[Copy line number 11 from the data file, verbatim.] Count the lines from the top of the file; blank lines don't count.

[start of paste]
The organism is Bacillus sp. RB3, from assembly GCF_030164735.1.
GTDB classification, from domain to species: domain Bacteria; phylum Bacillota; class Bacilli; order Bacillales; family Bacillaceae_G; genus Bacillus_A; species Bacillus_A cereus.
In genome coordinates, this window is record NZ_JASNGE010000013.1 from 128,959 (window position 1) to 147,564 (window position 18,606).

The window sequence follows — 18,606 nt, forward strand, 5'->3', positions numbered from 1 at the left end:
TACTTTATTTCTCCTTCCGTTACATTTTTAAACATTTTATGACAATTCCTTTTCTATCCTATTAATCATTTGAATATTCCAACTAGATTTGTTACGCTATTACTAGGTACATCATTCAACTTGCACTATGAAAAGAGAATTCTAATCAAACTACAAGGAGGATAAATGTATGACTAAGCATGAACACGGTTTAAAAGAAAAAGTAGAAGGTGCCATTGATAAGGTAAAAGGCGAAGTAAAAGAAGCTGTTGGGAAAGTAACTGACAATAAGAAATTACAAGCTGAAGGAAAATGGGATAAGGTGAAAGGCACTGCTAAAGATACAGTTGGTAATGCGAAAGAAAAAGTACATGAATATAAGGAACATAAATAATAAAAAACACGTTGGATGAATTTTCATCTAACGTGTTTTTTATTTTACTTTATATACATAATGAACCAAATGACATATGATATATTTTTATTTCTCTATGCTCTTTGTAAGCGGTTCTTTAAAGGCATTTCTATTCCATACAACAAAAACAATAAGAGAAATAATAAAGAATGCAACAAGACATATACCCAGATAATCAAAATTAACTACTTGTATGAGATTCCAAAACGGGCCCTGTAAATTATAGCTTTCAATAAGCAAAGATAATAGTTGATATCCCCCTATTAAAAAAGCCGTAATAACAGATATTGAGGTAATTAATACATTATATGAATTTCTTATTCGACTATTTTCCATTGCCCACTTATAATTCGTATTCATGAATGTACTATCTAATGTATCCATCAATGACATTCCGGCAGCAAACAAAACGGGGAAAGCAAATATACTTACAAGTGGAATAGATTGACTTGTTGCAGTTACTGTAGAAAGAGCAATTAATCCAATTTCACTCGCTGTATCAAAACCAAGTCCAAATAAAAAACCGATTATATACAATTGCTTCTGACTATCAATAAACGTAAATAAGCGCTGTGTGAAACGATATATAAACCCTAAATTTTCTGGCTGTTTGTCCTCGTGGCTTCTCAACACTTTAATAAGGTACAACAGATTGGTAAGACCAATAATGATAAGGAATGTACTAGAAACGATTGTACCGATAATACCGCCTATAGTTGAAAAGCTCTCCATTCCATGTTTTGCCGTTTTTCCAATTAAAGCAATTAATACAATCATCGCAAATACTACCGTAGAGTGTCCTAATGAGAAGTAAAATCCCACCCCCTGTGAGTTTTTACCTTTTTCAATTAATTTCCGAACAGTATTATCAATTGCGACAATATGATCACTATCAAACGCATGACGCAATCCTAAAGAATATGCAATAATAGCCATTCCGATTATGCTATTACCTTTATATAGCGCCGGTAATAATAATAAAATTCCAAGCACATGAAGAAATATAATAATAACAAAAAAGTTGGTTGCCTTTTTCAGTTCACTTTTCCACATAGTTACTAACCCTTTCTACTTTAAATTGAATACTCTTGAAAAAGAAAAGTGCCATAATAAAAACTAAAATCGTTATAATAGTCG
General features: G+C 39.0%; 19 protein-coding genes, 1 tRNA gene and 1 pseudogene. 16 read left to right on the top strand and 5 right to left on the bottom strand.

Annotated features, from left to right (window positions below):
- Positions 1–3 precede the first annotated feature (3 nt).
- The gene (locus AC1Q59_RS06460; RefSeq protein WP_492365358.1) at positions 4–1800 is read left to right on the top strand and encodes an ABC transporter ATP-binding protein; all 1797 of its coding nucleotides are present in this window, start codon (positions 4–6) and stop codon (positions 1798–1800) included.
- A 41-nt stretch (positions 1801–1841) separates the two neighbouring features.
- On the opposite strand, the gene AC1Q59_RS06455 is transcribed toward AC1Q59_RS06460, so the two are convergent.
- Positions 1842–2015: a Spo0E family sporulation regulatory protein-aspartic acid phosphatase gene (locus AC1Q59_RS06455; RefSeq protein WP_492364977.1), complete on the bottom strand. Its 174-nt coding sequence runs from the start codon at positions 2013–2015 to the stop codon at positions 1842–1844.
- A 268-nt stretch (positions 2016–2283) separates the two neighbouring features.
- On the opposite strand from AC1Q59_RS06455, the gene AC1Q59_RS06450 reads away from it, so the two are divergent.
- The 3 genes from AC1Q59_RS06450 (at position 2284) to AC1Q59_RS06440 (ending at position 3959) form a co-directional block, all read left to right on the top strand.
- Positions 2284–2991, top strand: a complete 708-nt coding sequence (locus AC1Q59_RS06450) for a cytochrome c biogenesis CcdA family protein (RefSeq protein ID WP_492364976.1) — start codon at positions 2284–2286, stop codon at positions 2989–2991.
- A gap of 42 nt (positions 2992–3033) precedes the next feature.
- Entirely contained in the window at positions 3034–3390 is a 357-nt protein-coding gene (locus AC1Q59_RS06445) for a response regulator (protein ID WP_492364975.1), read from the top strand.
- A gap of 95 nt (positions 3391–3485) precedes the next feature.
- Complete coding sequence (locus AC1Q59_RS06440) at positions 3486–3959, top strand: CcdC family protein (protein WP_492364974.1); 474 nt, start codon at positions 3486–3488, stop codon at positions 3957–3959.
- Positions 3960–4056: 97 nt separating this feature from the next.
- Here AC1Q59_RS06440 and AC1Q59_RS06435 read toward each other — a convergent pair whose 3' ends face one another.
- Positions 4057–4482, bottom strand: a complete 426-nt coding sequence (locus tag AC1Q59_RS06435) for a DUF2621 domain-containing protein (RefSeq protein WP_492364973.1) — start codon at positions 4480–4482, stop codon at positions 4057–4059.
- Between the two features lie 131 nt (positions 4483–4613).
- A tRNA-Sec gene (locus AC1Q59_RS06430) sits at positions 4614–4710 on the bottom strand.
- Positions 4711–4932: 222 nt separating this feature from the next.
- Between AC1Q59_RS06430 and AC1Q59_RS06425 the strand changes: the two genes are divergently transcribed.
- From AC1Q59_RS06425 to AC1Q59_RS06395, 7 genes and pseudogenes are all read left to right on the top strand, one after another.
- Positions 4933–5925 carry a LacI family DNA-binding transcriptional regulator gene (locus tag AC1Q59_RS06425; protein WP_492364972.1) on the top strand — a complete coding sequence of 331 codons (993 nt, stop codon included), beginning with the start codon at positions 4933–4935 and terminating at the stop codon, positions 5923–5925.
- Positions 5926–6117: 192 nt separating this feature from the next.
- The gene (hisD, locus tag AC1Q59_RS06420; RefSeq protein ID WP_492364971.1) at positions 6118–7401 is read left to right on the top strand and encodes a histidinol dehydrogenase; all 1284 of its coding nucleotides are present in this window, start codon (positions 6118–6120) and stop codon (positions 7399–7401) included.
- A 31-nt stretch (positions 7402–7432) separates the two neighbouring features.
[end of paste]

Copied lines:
- On the opposite strand, the gene AC1Q59_RS06455 is transcribed toward AC1Q59_RS06460, so the two are convergent.